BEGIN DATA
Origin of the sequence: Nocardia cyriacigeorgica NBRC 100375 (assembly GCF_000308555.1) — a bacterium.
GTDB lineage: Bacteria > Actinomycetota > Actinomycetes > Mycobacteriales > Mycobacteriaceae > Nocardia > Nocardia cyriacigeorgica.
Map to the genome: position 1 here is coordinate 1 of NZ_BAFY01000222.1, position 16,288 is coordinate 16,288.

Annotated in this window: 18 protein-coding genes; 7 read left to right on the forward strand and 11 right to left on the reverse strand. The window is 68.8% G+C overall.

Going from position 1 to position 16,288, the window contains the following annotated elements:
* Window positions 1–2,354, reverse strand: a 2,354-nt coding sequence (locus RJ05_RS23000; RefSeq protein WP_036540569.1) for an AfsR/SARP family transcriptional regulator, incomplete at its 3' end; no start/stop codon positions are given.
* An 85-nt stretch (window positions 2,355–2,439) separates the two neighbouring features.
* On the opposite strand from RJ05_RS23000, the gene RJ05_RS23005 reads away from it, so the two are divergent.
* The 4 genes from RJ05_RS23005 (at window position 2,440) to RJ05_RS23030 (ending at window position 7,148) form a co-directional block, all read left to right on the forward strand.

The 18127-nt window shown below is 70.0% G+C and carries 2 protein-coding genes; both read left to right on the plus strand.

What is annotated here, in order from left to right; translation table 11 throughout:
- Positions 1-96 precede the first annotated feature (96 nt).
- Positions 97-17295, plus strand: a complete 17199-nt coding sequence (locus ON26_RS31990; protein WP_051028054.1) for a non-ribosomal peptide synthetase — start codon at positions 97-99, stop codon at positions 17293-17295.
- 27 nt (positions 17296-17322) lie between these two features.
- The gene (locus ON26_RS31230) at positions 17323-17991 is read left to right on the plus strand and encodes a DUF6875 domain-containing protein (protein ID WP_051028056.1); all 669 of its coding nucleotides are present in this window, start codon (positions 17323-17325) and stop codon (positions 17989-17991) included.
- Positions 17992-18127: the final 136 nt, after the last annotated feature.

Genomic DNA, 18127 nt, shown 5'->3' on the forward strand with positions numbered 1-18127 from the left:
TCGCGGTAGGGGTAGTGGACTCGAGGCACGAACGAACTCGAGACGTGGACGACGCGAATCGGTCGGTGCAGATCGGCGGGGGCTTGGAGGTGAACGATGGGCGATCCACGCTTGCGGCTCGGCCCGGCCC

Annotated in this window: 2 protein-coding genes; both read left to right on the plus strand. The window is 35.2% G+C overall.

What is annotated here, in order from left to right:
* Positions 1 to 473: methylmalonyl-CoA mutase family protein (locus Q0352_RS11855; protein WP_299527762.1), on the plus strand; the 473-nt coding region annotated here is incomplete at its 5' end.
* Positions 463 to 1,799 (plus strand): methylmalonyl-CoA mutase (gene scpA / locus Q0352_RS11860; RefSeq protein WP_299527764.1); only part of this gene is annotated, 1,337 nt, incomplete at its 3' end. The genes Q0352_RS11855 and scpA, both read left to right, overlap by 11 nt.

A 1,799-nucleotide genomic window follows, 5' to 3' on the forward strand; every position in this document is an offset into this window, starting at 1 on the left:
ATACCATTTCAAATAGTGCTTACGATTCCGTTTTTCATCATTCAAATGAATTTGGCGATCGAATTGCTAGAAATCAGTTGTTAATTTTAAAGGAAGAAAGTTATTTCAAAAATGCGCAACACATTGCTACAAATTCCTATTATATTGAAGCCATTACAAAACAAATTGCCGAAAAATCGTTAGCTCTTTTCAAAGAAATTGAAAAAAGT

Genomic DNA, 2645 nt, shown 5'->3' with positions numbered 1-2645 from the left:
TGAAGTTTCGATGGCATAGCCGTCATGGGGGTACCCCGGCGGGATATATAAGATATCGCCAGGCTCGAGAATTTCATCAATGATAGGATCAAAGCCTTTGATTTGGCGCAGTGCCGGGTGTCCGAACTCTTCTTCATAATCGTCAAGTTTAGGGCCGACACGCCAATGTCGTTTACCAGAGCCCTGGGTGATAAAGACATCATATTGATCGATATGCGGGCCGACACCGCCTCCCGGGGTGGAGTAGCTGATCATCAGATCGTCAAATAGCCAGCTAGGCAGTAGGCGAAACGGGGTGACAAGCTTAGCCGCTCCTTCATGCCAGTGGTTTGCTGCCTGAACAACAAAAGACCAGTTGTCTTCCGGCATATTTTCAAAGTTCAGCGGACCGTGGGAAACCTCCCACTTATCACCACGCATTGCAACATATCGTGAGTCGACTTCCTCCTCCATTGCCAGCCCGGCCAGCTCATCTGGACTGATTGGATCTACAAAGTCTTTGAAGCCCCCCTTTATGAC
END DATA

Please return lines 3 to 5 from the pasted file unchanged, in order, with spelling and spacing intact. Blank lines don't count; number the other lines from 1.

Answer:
Map to the genome: position 1 here is coordinate 1 of NZ_BAFY01000222.1, position 16,288 is coordinate 16,288.

Annotated in this window: 18 protein-coding genes; 7 read left to right on the forward strand and 11 right to left on the reverse strand. The window is 68.8% G+C overall.

Going from position 1 to position 16,288, the window contains the following annotated elements: